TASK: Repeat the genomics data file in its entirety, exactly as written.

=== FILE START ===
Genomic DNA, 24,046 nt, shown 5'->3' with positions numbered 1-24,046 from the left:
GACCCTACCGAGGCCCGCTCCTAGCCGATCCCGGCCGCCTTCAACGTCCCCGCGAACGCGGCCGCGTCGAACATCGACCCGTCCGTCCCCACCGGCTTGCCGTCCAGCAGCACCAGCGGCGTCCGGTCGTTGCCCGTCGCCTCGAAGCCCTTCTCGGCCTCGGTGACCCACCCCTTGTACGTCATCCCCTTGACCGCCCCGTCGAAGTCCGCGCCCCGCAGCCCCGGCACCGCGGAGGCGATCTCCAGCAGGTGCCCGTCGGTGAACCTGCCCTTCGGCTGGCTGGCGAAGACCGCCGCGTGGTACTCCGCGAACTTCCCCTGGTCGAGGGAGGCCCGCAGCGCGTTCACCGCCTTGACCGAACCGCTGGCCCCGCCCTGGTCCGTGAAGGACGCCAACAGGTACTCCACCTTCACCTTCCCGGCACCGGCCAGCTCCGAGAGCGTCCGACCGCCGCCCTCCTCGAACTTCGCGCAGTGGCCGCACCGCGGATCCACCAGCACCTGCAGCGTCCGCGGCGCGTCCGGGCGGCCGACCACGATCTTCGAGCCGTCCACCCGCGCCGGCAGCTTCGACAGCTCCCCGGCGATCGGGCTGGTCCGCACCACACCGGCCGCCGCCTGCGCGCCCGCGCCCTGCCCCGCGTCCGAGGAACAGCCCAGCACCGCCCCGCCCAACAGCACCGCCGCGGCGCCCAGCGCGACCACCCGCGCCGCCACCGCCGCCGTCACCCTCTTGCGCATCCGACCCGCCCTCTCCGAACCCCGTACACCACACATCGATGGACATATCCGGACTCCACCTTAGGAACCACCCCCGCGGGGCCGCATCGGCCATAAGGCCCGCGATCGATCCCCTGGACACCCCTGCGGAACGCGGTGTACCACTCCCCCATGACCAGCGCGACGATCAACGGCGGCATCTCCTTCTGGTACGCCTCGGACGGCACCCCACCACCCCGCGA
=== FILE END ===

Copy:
Genomic DNA, 24,046 nt, shown 5'->3' with positions numbered 1-24,046 from the left:
GACCCTACCGAGGCCCGCTCCTAGCCGATCCCGGCCGCCTTCAACGTCCCCGCGAACGCGGCCGCGTCGAACATCGACCCGTCCGTCCCCACCGGCTTGCCGTCCAGCAGCACCAGCGGCGTCCGGTCGTTGCCCGTCGCCTCGAAGCCCTTCTCGGCCTCGGTGACCCACCCCTTGTACGTCATCCCCTTGACCGCCCCGTCGAAGTCCGCGCCCCGCAGCCCCGGCACCGCGGAGGCGATCTCCAGCAGGTGCCCGTCGGTGAACCTGCCCTTCGGCTGGCTGGCGAAGACCGCCGCGTGGTACTCCGCGAACTTCCCCTGGTCGAGGGAGGCCCGCAGCGCGTTCACCGCCTTGACCGAACCGCTGGCCCCGCCCTGGTCCGTGAAGGACGCCAACAGGTACTCCACCTTCACCTTCCCGGCACCGGCCAGCTCCGAGAGCGTCCGACCGCCGCCCTCCTCGAACTTCGCGCAGTGGCCGCACCGCGGATCCACCAGCACCTGCAGCGTCCGCGGCGCGTCCGGGCGGCCGACCACGATCTTCGAGCCGTCCACCCGCGCCGGCAGCTTCGACAGCTCCCCGGCGATCGGGCTGGTCCGCACCACACCGGCCGCCGCCTGCGCGCCCGCGCCCTGCCCCGCGTCCGAGGAACAGCCCAGCACCGCCCCGCCCAACAGCACCGCCGCGGCGCCCAGCGCGACCACCCGCGCCGCCACCGCCGCCGTCACCCTCTTGCGCATCCGACCCGCCCTCTCCGAACCCCGTACACCACACATCGATGGACATATCCGGACTCCACCTTAGGAACCACCCCCGCGGGGCCGCATCGGCCATAAGGCCCGCGATCGATCCCCTGGACACCCCTGCGGAACGCGGTGTACCACTCCCCCATGACCAGCGCGACGATCAACGGCGGCATCTCCTTCTGGTACGCCTCGGACGGCACCCCACCACCCCGCGA